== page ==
This review was originally intended for the IHEARTHU.com website. After making some suggested refinements and being assured that the article would be published, I watched the days tick by until the release of the second Naxxramas wing made this review old news. Disappointed to not see it published, I can at least post it here in my blog for consumption by the Intertron.
Does anything ever live up to the hype? Well, now that I think about it, I suppose the Lord of the Rings trilogy accomplished that feat.
Spoiler alert: Peter Jackson and an army of 10,000 CGI Uruk-hai do not await you in the Arachnid Quarter.
I will start positively by saying that this first wing of Naxxramas, like the rest of Hearthstone, has a gorgeous media presentation. [please pause here and wait 10 seconds before reading the next sentence]. I love the new board, the new sound effects, the voice acting, the card art – all of that lives up to the Blizzard standard. [again, please stop reading and stare into space for 10 seconds before moving to the next sentence]. The new cards look like a lot of fun and I think there is great potential to disrupt the current Ranked meta. [one one-thousand, two one-thousand, three one-thousand…]
Oh, and there was some lag.
While the influx of new cards was sorely needed, my excitement about Hearthstone’s first “solo adventure” stemmed from the new single player mode. Blizzard had stoked my appetite for months with previews and teaser content, leaving me ravenous to dig into the first of the Naxxramas wings. Wings in mind, I carried a plate of them dripping with teriyaki and honey mustard to my desk on the evening of the release. And with my left hand covered in dipping sauce, and my pristine right hand firmly on my trackball, I began to feed.
In Normal mode you can use any deck to defeat the three enemy heroes offered up in the Arachnid Quarter. This mode shines not because of the gameplay, but because you are transfixed by the sheen of newly minted content. I was so busy clicking around the new board, listening to the enemy emotes, and analyzing the new cards that I blew through Normal mode without much thought to the actual duel. Given how Hearthstone tries to be accessible to everyone, I suppose it makes sense for these enemies to be pushovers. Most Rank 20 decks should plow through the Normal opponents with little difficulty. For the hardcore player, I would recommend turning off your competitive drive and just soaking in the new material.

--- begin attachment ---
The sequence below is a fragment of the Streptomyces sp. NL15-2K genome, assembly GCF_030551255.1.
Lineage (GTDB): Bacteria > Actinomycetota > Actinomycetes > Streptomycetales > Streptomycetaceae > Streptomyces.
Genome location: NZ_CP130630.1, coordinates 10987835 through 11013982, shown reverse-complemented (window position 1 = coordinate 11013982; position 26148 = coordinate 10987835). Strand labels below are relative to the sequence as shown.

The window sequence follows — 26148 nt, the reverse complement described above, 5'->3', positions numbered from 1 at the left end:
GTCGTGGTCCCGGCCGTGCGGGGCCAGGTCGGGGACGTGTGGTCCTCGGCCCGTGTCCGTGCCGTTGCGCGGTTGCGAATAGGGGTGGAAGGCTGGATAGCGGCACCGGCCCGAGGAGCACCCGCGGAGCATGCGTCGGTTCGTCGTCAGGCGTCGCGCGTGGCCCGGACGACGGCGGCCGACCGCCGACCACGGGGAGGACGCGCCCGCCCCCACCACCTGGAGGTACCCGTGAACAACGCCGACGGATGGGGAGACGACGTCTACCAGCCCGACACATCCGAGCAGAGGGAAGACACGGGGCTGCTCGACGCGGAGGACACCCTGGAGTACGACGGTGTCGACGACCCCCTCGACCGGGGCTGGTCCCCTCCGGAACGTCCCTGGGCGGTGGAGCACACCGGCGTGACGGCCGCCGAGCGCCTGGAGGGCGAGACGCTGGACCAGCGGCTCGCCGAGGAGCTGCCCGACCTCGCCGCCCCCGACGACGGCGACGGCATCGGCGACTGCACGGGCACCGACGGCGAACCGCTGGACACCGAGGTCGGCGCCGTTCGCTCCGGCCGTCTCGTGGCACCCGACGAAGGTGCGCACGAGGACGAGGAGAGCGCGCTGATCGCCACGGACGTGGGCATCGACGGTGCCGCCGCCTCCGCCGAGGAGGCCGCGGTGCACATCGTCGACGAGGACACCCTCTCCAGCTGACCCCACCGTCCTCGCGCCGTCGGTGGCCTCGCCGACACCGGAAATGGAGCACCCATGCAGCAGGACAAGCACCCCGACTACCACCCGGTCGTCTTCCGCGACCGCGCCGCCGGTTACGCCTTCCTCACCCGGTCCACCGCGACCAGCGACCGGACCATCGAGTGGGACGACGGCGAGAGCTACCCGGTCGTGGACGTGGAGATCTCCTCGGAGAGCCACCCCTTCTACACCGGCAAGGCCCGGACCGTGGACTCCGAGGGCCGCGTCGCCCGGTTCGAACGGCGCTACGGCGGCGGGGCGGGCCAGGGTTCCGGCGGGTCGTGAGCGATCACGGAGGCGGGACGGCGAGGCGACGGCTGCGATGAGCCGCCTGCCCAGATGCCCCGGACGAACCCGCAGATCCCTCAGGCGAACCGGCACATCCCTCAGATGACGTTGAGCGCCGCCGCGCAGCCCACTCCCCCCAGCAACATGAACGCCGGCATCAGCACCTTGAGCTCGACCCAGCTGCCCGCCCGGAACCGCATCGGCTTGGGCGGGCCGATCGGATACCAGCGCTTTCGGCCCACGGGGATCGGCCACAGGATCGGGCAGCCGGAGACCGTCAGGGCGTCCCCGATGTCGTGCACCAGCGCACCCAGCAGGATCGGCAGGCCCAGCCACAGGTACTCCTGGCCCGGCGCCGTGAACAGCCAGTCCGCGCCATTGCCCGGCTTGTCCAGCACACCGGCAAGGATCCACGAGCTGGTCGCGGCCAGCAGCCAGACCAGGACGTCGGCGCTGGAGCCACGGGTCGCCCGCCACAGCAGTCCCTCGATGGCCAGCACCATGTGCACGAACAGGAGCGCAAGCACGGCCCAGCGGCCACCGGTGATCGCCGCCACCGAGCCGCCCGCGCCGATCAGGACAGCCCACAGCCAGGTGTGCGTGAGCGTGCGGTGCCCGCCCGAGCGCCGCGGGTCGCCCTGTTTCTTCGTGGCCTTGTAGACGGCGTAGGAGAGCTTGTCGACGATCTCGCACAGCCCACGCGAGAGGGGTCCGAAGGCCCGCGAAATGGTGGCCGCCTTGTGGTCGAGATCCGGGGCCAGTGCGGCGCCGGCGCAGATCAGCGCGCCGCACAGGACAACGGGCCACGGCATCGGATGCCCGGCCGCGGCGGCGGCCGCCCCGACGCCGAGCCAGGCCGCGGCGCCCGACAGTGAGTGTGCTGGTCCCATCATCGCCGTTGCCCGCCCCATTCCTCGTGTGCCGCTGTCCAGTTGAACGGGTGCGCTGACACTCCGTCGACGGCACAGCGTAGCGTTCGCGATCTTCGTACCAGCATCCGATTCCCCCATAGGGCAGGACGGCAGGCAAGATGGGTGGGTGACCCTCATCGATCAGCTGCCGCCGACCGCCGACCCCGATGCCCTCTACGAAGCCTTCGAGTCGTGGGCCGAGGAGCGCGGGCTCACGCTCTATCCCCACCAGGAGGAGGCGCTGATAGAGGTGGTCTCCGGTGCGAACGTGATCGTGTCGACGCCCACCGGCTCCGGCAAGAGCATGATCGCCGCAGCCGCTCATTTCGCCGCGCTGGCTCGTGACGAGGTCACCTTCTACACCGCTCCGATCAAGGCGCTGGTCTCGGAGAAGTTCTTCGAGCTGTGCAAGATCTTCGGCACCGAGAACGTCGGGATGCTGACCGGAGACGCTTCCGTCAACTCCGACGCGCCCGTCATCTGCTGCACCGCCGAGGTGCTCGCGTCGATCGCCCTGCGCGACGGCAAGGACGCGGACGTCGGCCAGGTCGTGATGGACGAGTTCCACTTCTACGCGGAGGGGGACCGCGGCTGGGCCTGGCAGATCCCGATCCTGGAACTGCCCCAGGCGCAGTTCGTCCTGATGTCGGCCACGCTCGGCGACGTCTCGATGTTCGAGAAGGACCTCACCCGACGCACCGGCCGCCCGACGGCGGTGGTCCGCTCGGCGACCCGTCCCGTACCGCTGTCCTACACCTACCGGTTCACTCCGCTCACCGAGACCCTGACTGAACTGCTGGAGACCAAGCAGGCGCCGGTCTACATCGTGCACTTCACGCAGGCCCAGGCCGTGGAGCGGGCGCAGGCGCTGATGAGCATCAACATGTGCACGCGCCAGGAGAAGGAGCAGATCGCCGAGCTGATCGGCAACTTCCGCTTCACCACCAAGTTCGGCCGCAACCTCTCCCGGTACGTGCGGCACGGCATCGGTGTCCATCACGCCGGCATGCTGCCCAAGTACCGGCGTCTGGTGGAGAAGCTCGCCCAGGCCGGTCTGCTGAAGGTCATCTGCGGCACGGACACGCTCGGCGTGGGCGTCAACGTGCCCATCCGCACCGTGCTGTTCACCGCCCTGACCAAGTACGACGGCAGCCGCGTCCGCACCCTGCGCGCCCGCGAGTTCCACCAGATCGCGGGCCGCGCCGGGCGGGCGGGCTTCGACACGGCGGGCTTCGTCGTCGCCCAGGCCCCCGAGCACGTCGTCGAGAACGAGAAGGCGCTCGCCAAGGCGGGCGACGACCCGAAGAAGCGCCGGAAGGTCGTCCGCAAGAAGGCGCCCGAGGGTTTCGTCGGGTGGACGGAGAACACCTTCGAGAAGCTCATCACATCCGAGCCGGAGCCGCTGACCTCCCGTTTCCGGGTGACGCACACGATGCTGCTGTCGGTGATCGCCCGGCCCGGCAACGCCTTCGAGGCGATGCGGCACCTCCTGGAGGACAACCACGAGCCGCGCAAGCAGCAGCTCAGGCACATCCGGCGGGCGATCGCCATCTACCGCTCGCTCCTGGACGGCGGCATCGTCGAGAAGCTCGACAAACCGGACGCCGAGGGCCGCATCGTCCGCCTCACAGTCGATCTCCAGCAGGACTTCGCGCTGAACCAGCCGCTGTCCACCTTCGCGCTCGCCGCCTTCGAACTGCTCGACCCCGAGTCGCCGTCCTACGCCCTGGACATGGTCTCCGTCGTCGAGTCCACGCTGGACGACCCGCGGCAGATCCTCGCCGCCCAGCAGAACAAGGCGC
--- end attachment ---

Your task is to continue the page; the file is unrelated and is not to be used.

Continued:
The Class Challenge mode was what I had anticipated the most. Here was where I hoped to be solving an innovative series Hearthstone puzzles. Instead I was assigned a hero with a pretty solid pre-built deck, and given the task of dominating a lackluster AI enemy. Clearly these pre-built decks had been designed to give you big combos, but you won’t need them against these sorry opponents.
This was disappointing because a challenge mode has such great potential. For example, the pre-built deck concept could have been made more interesting by giving you incrementally weaker decks. Maybe after the first win, Kel’Thuzad pops up and replaces your Stampeding Kodos with Haunted Creepers. “Can you still win after you’ve been NERFED, mortal?”
A checkmate-in-X-moves mode would also have made an interesting challenge. You’re given a starting board scenario, certain cards in your hand, certain draws over the next few turns, and told you have to kill the enemy hero in X turns. But as it was, this mode is rather vanilla and not really much of a “challenge”.
After reading the dire warnings about high degrees of difficulty, I steeled myself for what I assumed would be the Herculean trial of Heroic mode. And here I made a mistake. I analyzed the enemy’s OP hero power, and then quickly matched up the netdeck that would nullify that power. You can summon 4/4’s for 2 mana? Handlock beat Anub’Rekhan on the first try. You can punish me for having cards in my hand? Zoolock rushed the Grand Widow Faerlina down in two tries. You can Sap two minions for free every turn? I ran out of dust when trying to craft the Freeze Mage that would have undoubtedly owned Maexxna. And that was when I realized my mistake:
Netdecking these Heroics just isn’t much fun.
I had a great time customizing a Paladin deck to beat Maexxna, though it only took me two tries. For replay value maybe I’ll go back and make custom decks for the first two enemies as well. If you are a more serious Hearthstone player who wants to enjoy Heroic, I strongly advise shelving the netdecks.
Aside from netdecks being able to crush these Heroics, I was also disappointed in the AI. Maexxna blindly used its hero power every turn, sending my Novice Engineer back to my hand for infinite card draw. Artificial Intelligence is a difficult computing problem, but it speaks to a very weak implementation that can’t figure out that killing the Novice Engineer is better value than returning it to my hand.
Defeating all three Heroics ends unceremoniously with… nothing. You need to do some research to learn that after you defeat all Heroics over the entire course of Naxxramas, then you will receive a card back. That dubious reward plus 150 gold will buy you an Arena run.
Despite my gripes, I enjoyed Heathstone’s new adventure and will certainly have no qualms about spending imaginary gold on the other wings. In terms of meeting the hype, think more along the lines of the Star Wars prequels rather than LOTR. The presentation is great, it’s a fun time, and as an added benefit you don’t have to contend with midi-chlorians or Jar Jar Binks.